If any one fight is emblematic of Brian Ortega's undefeated UFC run so far, it's his submission victory over Diego Brandao at UFC 195 almost two years ago.
Against Brandao, Ortega went to the final round needing to make something happen. During the first two periods, the more seasoned Brandao had landed the harder shots on the feet and scored some timely takedowns, all without slowing down as much as Ortega and his team had hoped he might.
As the third stanza began, it appeared the 30-year-old Brazilian was about to hand Ortega his first professional loss.
"You ready for a takedown or what?" cornerman Rener Gracie had asked Ortega between rounds. "You got one for me? He's up two [rounds] on the cards right now, so we have to put him down."
Ortega responded by pulling off what would soon become his calling card inside the Octagon—a late, come-from-behind victory.
After initiating a clinch near the fence with just over a minute gone in the final period, Ortega seized Brandao's neck with an arm-in choke attempt. As Brandao dropped to the mat to escape, Ortega transitioned to a mounted guillotine and then into a triangle choke that forced Brandao to tap out.
It was a beautiful display of jiu-jitsu—the other thing that has been Ortega's constant—and it allowed him to transform a near-certain defeat into a highlight-reel victory.
This wouldn't be the last time, either.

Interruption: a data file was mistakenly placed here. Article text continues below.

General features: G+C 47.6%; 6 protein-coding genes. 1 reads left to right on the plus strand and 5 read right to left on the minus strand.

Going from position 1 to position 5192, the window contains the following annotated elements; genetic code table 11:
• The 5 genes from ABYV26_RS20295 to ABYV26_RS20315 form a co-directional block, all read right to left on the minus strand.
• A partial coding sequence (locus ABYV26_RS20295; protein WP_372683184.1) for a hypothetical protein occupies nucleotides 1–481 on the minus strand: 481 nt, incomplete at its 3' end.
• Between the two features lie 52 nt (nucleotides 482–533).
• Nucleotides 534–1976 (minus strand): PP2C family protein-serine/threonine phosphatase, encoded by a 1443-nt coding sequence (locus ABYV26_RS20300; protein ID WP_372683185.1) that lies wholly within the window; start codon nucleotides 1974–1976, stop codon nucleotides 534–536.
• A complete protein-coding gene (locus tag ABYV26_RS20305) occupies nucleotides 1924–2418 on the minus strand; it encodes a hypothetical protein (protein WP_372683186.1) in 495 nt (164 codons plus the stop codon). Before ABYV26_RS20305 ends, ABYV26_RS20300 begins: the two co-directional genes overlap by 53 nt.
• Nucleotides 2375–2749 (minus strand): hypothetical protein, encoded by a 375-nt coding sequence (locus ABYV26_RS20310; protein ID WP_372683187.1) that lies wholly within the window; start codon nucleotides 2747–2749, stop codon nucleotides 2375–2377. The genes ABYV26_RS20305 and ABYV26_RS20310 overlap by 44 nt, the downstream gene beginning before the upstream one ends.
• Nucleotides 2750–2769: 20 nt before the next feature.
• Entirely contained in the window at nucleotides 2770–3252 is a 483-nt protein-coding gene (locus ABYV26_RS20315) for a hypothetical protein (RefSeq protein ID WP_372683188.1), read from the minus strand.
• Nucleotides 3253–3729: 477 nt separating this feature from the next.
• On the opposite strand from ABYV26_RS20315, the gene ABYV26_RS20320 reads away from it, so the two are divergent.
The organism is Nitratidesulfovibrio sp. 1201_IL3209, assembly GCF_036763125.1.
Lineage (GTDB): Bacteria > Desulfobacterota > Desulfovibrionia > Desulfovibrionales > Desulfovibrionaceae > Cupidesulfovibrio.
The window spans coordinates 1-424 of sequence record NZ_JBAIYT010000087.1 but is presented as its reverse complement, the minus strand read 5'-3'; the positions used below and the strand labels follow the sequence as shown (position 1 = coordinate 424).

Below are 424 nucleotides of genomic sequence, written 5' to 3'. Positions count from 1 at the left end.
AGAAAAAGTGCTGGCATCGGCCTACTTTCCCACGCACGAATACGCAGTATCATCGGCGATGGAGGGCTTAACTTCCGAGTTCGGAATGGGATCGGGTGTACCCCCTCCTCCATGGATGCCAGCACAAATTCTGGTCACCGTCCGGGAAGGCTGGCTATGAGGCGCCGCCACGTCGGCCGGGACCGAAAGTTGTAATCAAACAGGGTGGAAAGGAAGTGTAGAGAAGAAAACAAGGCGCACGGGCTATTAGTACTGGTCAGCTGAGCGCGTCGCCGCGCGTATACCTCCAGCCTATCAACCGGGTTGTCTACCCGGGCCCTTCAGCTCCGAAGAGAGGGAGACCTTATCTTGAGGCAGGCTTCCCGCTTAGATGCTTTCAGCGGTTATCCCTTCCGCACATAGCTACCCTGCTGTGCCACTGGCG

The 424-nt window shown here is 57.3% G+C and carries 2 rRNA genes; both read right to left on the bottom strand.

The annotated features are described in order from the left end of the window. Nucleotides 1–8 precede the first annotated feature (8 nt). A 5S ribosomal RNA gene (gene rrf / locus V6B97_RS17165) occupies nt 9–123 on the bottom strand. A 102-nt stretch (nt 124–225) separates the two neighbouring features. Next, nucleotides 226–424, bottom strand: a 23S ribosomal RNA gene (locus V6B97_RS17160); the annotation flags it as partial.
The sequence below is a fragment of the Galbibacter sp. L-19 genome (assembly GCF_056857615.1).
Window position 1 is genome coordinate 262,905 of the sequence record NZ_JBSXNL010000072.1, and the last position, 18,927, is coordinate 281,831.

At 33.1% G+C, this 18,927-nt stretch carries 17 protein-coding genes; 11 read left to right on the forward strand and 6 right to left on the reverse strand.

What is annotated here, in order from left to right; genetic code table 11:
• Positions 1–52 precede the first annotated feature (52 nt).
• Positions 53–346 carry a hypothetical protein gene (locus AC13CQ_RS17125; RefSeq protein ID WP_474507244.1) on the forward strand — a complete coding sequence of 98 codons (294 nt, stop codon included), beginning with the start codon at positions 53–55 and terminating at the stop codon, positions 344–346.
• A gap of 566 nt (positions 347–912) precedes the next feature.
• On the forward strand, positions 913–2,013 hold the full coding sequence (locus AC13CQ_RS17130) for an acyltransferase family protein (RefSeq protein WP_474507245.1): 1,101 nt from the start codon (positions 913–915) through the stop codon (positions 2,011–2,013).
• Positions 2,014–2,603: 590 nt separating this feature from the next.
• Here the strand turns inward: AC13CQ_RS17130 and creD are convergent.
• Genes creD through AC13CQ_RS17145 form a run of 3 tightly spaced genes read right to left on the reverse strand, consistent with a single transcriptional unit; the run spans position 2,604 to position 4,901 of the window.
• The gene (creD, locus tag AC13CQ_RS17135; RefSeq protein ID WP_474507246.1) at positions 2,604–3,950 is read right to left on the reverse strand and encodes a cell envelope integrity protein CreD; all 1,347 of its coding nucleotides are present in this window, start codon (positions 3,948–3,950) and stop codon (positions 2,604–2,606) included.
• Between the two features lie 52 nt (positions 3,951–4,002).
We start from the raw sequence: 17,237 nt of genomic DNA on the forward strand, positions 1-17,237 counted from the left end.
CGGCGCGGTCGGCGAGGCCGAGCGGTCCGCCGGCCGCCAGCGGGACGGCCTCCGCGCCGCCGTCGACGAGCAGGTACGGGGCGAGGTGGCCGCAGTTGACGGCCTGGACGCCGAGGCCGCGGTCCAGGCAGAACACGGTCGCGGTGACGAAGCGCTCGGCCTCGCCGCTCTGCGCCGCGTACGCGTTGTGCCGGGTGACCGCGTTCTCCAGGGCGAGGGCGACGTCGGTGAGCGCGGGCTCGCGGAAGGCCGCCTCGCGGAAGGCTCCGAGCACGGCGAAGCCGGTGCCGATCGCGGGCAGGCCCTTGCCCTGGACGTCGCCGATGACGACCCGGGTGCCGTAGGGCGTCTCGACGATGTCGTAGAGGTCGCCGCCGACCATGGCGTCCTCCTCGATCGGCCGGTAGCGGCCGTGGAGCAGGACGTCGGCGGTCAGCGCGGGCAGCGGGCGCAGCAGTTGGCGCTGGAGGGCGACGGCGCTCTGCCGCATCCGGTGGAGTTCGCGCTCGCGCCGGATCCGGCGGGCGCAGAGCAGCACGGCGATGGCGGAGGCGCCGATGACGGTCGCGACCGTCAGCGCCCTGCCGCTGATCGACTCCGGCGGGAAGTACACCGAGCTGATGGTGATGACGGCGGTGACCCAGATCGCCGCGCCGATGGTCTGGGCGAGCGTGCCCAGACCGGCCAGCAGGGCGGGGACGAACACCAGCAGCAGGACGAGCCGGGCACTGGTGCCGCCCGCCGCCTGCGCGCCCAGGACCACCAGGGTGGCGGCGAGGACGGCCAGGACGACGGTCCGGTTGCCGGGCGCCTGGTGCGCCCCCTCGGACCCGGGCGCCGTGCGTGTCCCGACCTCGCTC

As he approaches Saturday's main event fight against Cub Swanson at UFC Fight Night 123, Ortega's penchant for the dramatic has already proved historic. Simply put, he's never out of a fight, and his four consecutive third-round finishes stand as the most of all time in the UFC.
Coupled with his otherworldly Brazilian jiu-jitsu skills and aggressive, evolving striking game, Ortega's walk-off wins have made him a hot prospect in the men's featherweight division. A win this weekend over Swanson—the weight class' No. 4-ranked contender—could put him just a fight or two away from challenging new champion Max Holloway for the title.
Yet, Ortega's pattern of last-minute heroics also raises questions about his long-term future as an elite 145-pounder. After all, you can't have a bunch of dramatic comeback wins if you don't consistently fall behind in your fights.
Is Ortega really as good as his sterling 12-0-1 record suggests? Or has he just gotten lucky?
Since debuting on the big stage in 2014, the flashy Gracie jiu-jitsu black belt has steadily proved he's most dangerous when things look worst for him. The only bump in the road so far has been a July 2014 win over Mike De La Torre, which was later converted to a no-contest after Ortega tested positive for a steroid.
Otherwise, his record has been flawless, though he certainly hasn't made it easy on himself.
Before Brandao, Ortega defeated Thiago Tavares via third-round TKO in a bloody, back-and-forth fight that earned both men $50,000 performance-based bonuses.
After Brandao, he stunned Clay Guida with a crushing knee to the face just 20 seconds before the final horn in a fight Guida was on the verge of winning.
In his most recent performance, Ortega conceded a rough second round to ninth-ranked Renato Moicano before roaring back to win via guillotine choke three minutes into the third.
Each time, the specter of a loss loomed until Ortega snuffed it out with a late finish. Has there been some good fortune involved in that streak? Sure.